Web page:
I was surprised when I came across this peculiar piece of writing by James Altucher which advised about always thinking about — What could go wrong”

It sounded really pessimistic to me. Why would someone do that? Are we not supposed to be thinking positive to attract positive things? Won’t thinking about what could go wrong overwhelm us with fear?

But then, there was an interesting catch. And it was TAKING ACTION.

And the advice was so simple. Yet, it’s the hardest to follow.

How do you kill fears? By facing them in the face and doing something about them. How to do you overcome the feeling that something will go wrong? By addressing that feeling and doing something about it.

And this can become a habit if you develop the muscle for it.

For instance, a few days back when I uploaded my first design for sale after taking a year long break from business was — I won’t make a single sale. The fear was growing over me killing any desire to learn how to design.

I knew I had to overcome it anyhow. So, I made the best possible attempt to design an artwork for Father’s Day because that occasion was coming up and I knew people might search for it. Then, I optimised it for search results. The next night, I received my first order hence killing my fear forever.

This is really small example but my point is that I wouldn’t have taken that step had it not been for the all those negative thoughts.

2. Be willing to look stupid. Again

Remember when we were babies, we tried to walk over and over. We looked silly when we fell down a lot. But we got right back up and went at it again without remorse.

That’s precisely how we learnt to walk.

And believe me, that’s how you learn ANYTHING.

Now that we have grown older, we experience the emotional pain or remorse when we make mistakes which make us look stupid. But, we need to understand that the only way to grow is to look stupid over and over again.

People talk about these really successful people as their idols without taking a count of how many times they did something stupid. Because, really that’s what matters.

Did Richard Branson feel stupid when he when he dropped out of college to start his first magazine Student which didn’t work as well as he thought it would? Did he feel stupid when he tried to build Virgin Cola thinking he could compete with world’s leading companies Pepsi and Coca Cola but failed badly? Or when he tried another drinks venture called Virgin Vodka which also failed?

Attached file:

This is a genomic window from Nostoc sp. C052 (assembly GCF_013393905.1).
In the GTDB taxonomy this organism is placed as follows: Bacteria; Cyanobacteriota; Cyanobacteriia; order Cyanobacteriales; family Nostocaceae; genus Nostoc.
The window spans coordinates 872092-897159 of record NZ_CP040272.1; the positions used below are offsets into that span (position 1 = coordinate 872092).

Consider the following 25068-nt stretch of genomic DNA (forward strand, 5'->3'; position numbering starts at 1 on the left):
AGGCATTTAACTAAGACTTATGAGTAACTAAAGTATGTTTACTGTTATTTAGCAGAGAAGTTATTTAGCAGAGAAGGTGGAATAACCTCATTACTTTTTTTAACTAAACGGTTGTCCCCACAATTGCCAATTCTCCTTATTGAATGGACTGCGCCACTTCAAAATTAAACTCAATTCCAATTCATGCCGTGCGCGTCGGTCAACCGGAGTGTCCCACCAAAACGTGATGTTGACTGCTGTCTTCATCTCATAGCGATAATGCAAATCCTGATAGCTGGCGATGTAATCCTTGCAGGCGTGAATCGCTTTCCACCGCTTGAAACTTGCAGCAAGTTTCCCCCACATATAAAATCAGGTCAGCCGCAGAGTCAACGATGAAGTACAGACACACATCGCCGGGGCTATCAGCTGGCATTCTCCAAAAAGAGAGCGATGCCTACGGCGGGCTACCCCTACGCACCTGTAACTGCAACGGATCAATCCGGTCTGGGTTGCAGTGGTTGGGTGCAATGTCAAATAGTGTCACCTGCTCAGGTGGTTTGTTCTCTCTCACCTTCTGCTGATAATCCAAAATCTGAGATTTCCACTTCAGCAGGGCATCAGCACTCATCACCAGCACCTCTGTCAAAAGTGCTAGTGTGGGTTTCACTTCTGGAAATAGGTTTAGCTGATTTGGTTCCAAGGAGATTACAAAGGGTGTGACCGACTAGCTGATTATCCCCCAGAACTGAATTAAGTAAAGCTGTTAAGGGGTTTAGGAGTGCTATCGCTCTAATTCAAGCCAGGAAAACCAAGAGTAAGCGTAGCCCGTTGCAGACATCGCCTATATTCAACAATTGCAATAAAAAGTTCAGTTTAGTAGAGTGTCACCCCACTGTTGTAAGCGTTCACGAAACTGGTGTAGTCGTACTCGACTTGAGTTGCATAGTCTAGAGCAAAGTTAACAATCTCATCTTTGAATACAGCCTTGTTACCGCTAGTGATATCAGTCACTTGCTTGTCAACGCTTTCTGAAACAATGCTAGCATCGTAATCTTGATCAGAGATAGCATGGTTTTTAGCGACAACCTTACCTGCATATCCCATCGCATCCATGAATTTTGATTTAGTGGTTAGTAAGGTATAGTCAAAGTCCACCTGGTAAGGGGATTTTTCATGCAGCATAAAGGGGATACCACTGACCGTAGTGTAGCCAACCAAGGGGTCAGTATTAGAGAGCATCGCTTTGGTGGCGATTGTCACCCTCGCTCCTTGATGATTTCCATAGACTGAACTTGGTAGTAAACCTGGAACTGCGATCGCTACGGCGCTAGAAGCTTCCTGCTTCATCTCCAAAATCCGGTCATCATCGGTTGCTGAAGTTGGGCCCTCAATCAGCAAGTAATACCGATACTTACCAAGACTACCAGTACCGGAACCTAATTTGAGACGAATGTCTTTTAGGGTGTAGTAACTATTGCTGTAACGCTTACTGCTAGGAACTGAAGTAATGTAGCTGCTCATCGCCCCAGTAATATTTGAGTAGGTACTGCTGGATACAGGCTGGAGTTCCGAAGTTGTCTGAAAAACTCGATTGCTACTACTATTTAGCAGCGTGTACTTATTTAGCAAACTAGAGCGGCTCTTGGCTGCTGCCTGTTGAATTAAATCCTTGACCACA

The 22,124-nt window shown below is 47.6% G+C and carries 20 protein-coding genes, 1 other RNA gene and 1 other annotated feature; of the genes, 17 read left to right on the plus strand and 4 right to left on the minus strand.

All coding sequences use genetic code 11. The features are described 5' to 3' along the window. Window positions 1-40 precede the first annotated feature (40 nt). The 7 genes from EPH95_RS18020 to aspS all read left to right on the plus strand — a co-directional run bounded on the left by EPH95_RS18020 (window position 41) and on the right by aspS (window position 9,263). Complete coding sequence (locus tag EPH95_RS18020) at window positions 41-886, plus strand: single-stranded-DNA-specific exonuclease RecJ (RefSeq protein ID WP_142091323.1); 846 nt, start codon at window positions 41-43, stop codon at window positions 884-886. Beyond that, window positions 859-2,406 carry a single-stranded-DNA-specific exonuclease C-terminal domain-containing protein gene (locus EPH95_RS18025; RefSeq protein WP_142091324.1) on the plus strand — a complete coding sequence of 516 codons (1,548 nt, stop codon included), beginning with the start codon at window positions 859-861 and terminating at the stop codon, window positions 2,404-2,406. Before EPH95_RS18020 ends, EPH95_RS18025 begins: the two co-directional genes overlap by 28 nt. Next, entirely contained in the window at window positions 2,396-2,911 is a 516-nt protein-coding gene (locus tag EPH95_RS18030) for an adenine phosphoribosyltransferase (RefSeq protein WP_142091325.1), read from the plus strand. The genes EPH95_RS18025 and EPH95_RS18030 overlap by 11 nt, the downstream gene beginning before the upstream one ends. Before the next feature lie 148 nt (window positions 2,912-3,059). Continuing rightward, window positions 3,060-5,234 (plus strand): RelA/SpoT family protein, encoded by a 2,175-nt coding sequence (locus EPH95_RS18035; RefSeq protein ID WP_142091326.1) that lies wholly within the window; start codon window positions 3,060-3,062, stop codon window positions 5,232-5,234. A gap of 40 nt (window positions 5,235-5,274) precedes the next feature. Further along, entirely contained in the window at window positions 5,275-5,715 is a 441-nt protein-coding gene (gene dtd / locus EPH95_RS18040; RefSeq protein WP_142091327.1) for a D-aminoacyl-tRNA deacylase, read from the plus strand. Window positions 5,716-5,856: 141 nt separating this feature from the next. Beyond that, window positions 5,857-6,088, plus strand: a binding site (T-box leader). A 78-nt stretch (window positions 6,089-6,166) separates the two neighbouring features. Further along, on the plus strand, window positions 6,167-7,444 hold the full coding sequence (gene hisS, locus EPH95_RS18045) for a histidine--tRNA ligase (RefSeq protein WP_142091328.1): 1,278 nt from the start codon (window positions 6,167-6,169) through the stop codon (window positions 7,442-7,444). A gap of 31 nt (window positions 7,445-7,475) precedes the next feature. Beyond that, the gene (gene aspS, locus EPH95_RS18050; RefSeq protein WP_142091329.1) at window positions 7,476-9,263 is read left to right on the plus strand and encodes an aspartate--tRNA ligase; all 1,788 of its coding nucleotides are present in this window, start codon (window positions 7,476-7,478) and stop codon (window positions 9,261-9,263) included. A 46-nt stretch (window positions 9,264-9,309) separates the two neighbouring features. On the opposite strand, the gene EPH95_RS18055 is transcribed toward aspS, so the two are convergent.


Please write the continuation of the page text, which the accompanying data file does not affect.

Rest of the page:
I don’t know. But it seems like it didn’t really bother him that much and he didn’t care about looking stupid again and again.

People who were not afraid to look stupid are now the people we look up to the most.

Do not be embarrassed by your failures, learn from them and start again. — Richard Branson

3. Make sure you are having fun

There are some people who glorify ‘being busy’. But I don’t think it’s really about the hours you put into something. It’s about being excited about what you are doing.

If it doesn’t excite you and fill you up with energy, it will burn you out. AGAIN.

Be it your business, your relationship, your job. And burnout is never good.

It can happen even if you are doing your own thing. If you are really miserable while trying to do something, it doesn’t mean the end of the world. It probably means you have given your everything to make something work and it hasn’t worked for you. You are probably better suited for something else.

But look at the bright side, you figured out one thing that doesn’t work for you and you are way closer to figuring out what will. And that’s just how it works. You just don’t discover your so called ‘calling’ one fine morning, you figure it out by doing many things.

Yann Girard says that admitting failure, even if it’s just temporary, even if you’ve learned a hell lot is never easy. It’s one of the toughest things out there. Telling yourself “Yupp, that’s it, I’ll have to pack my things and leave” It is a lot harder than it sounds.

But knowing when you are supposed to do it is very important. So, when you start the next just ensure that you are having fun with what you do.